YIR August

Aug. 1

Toyota Industrial Equipment Manufacturing sought a tax abatement from Columbus as it adds a 50,600-square-foot addition to its plant on Inwood Drive.

Aug. 2

A three-day race relations gathering planned for mid-August aims to bring unity in the Columbus area — at a time when racial tensions and violence have made headlines around the nation.

Aug. 3

The Indiana Housing and Community Development Authority gave Southern Indiana Housing and Community Development Corp. a $351,600 HOME Investment Partnership Program grant to make necessary updates to Town and Garden Apartments, one of the city’s few affordable housing complexes for senior citizens.

Aug. 4

Bartholomew Consolidated School Corp. students filled their book bags and headed out for the first day of the new school year.

Aug. 5

Unexpected expenses moved Bartholomew County Council members out of their comfort zone, making it unlikely any new expenses would be approved for next year, including salary increases.

Aug. 6

Columbus-based Elwood Staffing purchased York Companies Inc., a Louisville, Kentucky-based commercial staffing firm, meaning the company was expected grow by about 1,100 employees.

Aug. 7

Bartholomew Consolidated School Corp. said increased elementary enrollment would result in the hiring of three more teachers and shifting classrooms for some students.

Aug. 8

The family of Kevin Ward Jr., a driver struck and killed by Columbus native Tony Stewart’s car on an upstate New York sprint-racing track, filed a wrongful death lawsuit against the NASCAR star.

Aug. 9

Forty heroin overdoses were reported last year, which was five times the eight overdose cases reported the previous year, statistics in the Columbus Police Department’s 2014 annual report showed.


Two area residents are recovering from tick-borne Rocky Mountain spotted fever, a disease some people might not know can happen in southern Indiana.


A fire heavily damaged a mobile home in the Heritage Heights Trailer Park in the Taylorsville area.


Northbound commuters from Columbus faced detours off I-65 on their way toward Indianapolis as the interstate was blocked by a semi crashing and catching on fire.


Former Hope Town Council member Tim Shoaf was honored for his advocacy of open government with the presentation of the Frank O’Bannon Sunshine Award from the Hoosier State Press Association.


A state audit found that $113,914 was unaccounted for in financial accounts overseen during a six-year period by a former Northside Middle School administrative assistant Michelle Rooks.


Charlie Daniels opened his Columbus Rock the Park concert with “Southern Boy” for an estimated 5,000 spectators at Mill Race Park.


Columbus City Council member Kenny Whipker’s private social-media postings generated a local debate on what content is appropriate for public officials to share on the Internet with friends or constituents.


Columbus’ Human Rights Commission planned to discuss at the Aug. 18 city council meeting proposed revisions to the city’s human rights ordinance to add new protected classes, including age, sexual orientation and gender identity.


The annual Bark in the Park/End of Summer Doggie Swim — a tradition since 2005 — drew a record turnout of nearly 200 dogs at Donner Aquatic Center.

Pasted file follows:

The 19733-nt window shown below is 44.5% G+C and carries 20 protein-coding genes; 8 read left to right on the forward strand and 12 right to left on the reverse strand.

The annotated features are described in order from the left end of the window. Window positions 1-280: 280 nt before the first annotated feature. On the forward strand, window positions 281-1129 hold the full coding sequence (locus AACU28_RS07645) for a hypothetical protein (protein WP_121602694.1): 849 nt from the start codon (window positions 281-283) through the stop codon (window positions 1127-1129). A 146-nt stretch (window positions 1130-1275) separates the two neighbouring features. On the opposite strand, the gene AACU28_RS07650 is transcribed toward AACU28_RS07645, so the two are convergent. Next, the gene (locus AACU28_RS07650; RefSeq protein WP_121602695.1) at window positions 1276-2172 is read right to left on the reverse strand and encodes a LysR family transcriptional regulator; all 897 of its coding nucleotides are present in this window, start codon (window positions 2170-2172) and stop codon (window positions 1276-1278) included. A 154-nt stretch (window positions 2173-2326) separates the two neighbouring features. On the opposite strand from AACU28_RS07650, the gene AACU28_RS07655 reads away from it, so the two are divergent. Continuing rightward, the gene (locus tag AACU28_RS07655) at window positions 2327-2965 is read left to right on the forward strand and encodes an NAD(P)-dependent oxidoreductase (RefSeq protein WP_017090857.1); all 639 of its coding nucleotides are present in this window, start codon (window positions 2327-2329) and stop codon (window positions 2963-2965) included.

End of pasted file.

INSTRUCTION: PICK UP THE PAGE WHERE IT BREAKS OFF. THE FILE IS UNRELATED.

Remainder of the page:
A private group’s yearlong effort to fund the cleanup of a 6.2-mile stretch of Haw Creek through Columbus ended on a technicality when the Bartholomew-Shelby Joint County Drainage Board voted unanimously to reject a petition by Citizens for Haw Creek on the grounds that the board has no jurisdiction over Haw Creek.


Bartholomew Consolidated School Corp. added three elementary teaching positions because of 120 additional elementary students in the district this year.


County department heads feared some employees could lose their jobs as Bartholomew County Council members heard 2016 budget proposals.


A driver crashed her car into the entrance of Downtown Grocery, located on Washington Street.


The Columbus Area Arts Council, which lost its annual funding from the city this year after receiving $148,140 in both 2013 and 2014, had a smaller grant request of $2,350 rejected.


Toyota reinvested in its Columbus footprints with plans to build a new national headquarters for its Material Handling division and adding amenities for the company’s expanding workforce — $16 million worth of new construction.


Bartholomew County government officials, already facing a $3.9 million deficit in 2016, believed an additional $800,000 would need to be cut from the preliminary budget in order to keep the county on solid fiscal ground for years to come.


The Reformed Presbyterian Church of Columbus, 550 N. National boarded up its entrance from the parking lot after a 20-year-old Greenwood man drove his 2007 silver Toyota into the church.


The Seymour Community School Corp. Board of Trustees approved Josh Speidel’s hiring as a classroom instructional assistant at Brown Elementary, where his mother, Lisa Speidel, is assistant principal.


Bartholomew County had its first reported case of West Nile virus, Columbus Regional Hospital officials said. The patient was an employee of a Columbus-based public agency.


Columbus East awoke from a slumberous start in a football battle with cross-town rival Columbus North and the host Olympians defeated the Bull Dogs 28-21.


Bartholomew County officials said a decision was expected before the Labor Day weekend on whether to postpone groundbreaking indefinitely on a new annex building near State and Mapleton streets or just drop the long-awaited project altogether.


City and local arts officials agreed to relocate “Decathexis,” a sculpture on the Columbus City Hall front lawn, to the lawn of the Parks Operations building after the mayor requested its removal.